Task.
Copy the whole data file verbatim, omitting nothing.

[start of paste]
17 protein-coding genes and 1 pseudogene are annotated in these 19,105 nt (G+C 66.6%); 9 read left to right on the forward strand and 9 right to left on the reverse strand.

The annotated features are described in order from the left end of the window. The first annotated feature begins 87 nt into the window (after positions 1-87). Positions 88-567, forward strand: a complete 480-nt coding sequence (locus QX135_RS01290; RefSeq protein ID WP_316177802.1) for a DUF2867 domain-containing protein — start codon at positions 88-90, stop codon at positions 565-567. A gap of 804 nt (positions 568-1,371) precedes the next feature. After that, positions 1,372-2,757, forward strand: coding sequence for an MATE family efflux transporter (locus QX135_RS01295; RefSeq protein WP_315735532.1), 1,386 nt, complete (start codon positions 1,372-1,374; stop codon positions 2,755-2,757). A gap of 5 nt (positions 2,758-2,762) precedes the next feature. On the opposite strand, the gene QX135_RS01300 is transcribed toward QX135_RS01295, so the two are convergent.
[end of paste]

17 protein-coding genes and 1 pseudogene are annotated in these 19,105 nt (G+C 66.6%); 9 read left to right on the forward strand and 9 right to left on the reverse strand.

The annotated features are described in order from the left end of the window. The first annotated feature begins 87 nt into the window (after positions 1-87). Positions 88-567, forward strand: a complete 480-nt coding sequence (locus QX135_RS01290; RefSeq protein ID WP_316177802.1) for a DUF2867 domain-containing protein — start codon at positions 88-90, stop codon at positions 565-567. A gap of 804 nt (positions 568-1,371) precedes the next feature. After that, positions 1,372-2,757, forward strand: coding sequence for an MATE family efflux transporter (locus QX135_RS01295; RefSeq protein WP_315735532.1), 1,386 nt, complete (start codon positions 1,372-1,374; stop codon positions 2,755-2,757). A gap of 5 nt (positions 2,758-2,762) precedes the next feature. On the opposite strand, the gene QX135_RS01300 is transcribed toward QX135_RS01295, so the two are convergent.